Prior to Monday’s game against the Mets, Cincinnati Reds batters were hitting .327 this season when they swung at the first pitch of an at-bat and put the ball in play. That was a surprising discovery, so we did some extra checking, thinking that number may be a fluke.
Turns out, the number for this year just might be a fluke on the low side. In 2018, the Reds hit .349 as a team when they put the first pitch of an at-bat in play. Both statistics are considerably higher than the team batting average overall, or for all pitch counts.
Let’s take that a step further. Prior to Monday’s game against the Mets, the Reds had the lowest team batting average in the majors on batted balls in play, .244. In 2018, the Reds were fourth-best in baseball, at .307. Like many other numbers in the small sample size of about one month’s worth of games, the 2019 numbers appear to be skewed low, at least compared to the previous season.
Reds hit for high average on first pitches
The Reds, as a team, hit for a considerably better average when they put the first pitch of an at-bat into play as opposed to all balls put into play on any pitch of a sequence, both last season and so far this season.
In an era of baseball when the practice of batters “working the count” has become standard operating procedure for most organizations, do the numbers above indicate that swinging early in the count as possible might have benefits that are being overlooked? Some might ask, if – as the Reds did in 2018 — you hit .307 when you put the ball in play, and .349 when you hit the first pitch, doesn’t it make sense for hitters to go up there ready to swing the bat aggressively?
In recent years, the statistic of on-base percentage (based on the times a player gets on base via hits plus other methods such as walks, hit by pitch, etc.) has become more widely valued than ever before. Neither drawing a base on balls nor being hit by a pitch is possible when one swings at and puts the first pitch of an at-bat into play. As a result of the relatively recent analytics-driven change in how the merits of a given plate appearance are viewed, most batters take a much more patient approach. That has developed into a mindset among managers that patience at the plate is valuable in that it, among other benefits, will usually force an opposing pitcher to make more pitches, and possibly wear him down quicker.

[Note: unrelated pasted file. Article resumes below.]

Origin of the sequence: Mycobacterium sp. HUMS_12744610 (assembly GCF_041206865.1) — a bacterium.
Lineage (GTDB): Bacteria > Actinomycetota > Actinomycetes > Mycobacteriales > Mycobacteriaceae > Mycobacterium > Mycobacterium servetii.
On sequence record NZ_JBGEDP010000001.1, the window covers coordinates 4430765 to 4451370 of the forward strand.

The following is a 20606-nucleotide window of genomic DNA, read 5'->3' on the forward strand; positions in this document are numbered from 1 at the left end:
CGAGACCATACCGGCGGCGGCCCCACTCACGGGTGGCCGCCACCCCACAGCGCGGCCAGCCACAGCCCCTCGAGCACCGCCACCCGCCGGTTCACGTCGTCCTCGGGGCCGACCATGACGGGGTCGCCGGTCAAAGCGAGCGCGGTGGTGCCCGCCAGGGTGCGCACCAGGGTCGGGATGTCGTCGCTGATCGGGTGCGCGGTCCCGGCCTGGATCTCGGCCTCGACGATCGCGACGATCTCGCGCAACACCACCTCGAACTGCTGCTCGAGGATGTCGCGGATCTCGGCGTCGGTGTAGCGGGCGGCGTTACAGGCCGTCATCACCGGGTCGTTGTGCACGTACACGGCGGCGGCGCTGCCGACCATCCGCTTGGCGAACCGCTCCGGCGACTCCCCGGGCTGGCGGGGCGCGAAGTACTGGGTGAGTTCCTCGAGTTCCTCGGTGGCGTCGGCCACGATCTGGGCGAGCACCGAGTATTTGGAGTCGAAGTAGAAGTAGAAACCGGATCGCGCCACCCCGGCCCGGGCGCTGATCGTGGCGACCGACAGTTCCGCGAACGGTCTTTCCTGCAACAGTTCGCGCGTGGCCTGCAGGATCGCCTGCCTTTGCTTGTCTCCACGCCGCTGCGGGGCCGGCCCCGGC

Joey Votto was 36-for-95 in 2018 when putting the ball in play on first pitches, a .379 batting average. He slugged .589, and had an OPS of .981 on those plate appearances. However, in all other at-bats when he did not put the first pitch in play, he drew 108 walks and recorded 107 hits, resulting in a .417 on-base percentage when he did not put the first pitch in play.
Even though Votto did well in recording hits when putting balls in play on first pitches, he actually reached base 10 percent less often when he did so (.379 batting average compared to .417 on-base percentage). Since walks and being hit by a pitch are not possible when swinging and putting the first pitch in play, two of the three statistical ways a batter can reach base are thereby removed from the on-base-percentage computation.
It’s not an every at-bat strategy
Clearly, swinging at the first pitch can’t be an every-at-bat strategy. Opposing pitchers would never throw a fastball to such a hitter on the first pitch, opting to take their chances on a breaking pitch that might be swung upon even if it is out of the strike zone. It would be fair to say that hitters who swing at first pitches usually are doing so because they anticipate a certain type of pitch and-or location prior to the pitch being delivered. When they see that pitch in that location, they are much more prepared to “square it up” than if they are waiting to make a judgment as the ball is in flight.
So while the raw numbers, at first glance, make a case for swinging aggressively at the first pitch, a deeper dive confirms the value in not swinging from the heels on the first pitch on a consistent basis.